One Year in New York City

It's been quite a...year. 

On June 3, 2019, I moved to New York City. What a little bundle of hope and joy I was.

One year later, and look at all that has happened. That hope, however, has only grown.

I won't say I regret it, that I wish I weren't here. Not at all. Quite the opposite. What a privilege to be part of something so important. What a time to be in the epicenter of so much social change. What an honor to walk with so many powerful, angry, hurt, inspiring people. Also, the pizza is still some of the best in the world, but I digress.
The media paints this as one thing, but they're no strangers at getting it wrong...

I'm sure you've heard of the unrest over the death of George Floyd and other black Americans. Does it feel scary or intimidating attending these rallies? Hardly. The vast majority of protests are peaceful, though the media is obviously hungry for the more shocking images of looting.

Police barricades and protests are old hat for me. Paris trained me well. Marching for marriage equality and dealing with the fallout from November 2015 in Paris was good practice. Now we're stepping up to help those who have helped us before, notably during the fight for LGBTQ rights (ha, remember that Pride started with a riot!).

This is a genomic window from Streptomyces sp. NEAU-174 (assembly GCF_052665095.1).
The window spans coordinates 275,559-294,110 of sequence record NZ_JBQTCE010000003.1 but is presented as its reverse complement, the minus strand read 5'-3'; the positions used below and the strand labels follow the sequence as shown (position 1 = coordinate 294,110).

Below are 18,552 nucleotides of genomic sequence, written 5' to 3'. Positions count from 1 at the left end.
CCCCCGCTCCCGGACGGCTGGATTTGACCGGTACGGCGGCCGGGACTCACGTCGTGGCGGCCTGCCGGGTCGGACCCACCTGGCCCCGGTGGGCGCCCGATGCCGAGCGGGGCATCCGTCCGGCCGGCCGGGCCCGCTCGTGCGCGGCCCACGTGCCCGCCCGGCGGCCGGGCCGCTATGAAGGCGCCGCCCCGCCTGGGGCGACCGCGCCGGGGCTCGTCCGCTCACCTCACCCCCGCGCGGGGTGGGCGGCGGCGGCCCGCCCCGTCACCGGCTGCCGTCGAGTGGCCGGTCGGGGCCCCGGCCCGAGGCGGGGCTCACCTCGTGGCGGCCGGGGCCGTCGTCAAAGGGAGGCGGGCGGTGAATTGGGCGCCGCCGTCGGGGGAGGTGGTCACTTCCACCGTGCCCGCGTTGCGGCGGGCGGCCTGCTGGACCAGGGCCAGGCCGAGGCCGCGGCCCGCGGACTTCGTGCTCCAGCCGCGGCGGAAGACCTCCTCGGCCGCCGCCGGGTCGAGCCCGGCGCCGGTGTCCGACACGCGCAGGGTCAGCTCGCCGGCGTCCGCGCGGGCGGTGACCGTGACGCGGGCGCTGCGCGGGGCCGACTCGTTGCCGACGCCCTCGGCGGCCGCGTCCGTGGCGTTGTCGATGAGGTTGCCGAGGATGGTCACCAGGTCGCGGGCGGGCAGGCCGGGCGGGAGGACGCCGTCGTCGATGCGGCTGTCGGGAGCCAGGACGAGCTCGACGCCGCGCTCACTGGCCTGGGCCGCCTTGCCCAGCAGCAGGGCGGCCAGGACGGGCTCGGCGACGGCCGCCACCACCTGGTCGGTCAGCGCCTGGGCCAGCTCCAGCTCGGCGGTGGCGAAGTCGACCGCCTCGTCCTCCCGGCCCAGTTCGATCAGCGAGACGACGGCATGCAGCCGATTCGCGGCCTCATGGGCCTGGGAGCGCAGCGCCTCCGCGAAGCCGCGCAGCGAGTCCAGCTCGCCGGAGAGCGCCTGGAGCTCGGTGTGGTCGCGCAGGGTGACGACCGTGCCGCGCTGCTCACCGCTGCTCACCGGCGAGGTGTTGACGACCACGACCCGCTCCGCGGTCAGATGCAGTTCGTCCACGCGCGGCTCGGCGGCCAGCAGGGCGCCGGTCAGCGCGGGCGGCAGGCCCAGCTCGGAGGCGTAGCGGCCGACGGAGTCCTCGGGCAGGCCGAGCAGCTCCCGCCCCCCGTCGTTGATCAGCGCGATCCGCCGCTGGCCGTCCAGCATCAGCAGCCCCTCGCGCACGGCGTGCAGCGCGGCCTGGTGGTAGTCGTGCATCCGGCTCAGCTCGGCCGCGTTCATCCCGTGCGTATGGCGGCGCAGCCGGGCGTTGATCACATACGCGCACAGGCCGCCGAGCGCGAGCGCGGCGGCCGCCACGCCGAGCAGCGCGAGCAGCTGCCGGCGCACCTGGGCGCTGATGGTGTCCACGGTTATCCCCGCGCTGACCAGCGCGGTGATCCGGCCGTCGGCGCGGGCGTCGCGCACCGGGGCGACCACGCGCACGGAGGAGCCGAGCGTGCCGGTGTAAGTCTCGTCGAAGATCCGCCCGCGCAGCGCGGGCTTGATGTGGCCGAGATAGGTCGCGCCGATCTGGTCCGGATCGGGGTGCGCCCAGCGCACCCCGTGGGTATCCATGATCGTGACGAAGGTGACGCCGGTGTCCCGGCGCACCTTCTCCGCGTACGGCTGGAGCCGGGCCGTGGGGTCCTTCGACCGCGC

It's weird to think how this country is essentially just a patchwork of minorities who somehow have never truly unified in the face of some weird straight whit patriarchy. Now, however, it feels like we're getting it right. A domino has fallen and we're on our way.

Daily in Brooklyn...

So what's it like? We gather. We chant. We march. We make noise. We kneel. We listen. It's a daily occurrence. This is just in Brooklyn. The whole country, nay, the world, is doing the same thing.

But don't just ask what it's like. Get out there and see. If you're in New York City, follow this Instagram account for all of the essential updates on peaceful gatherings and marches. Protestors will be all over Brooklyn and the other boroughs, so there's no reason not to get involved. Momentum depends on mass, and the more of it we all have, the more change we'll eventually see.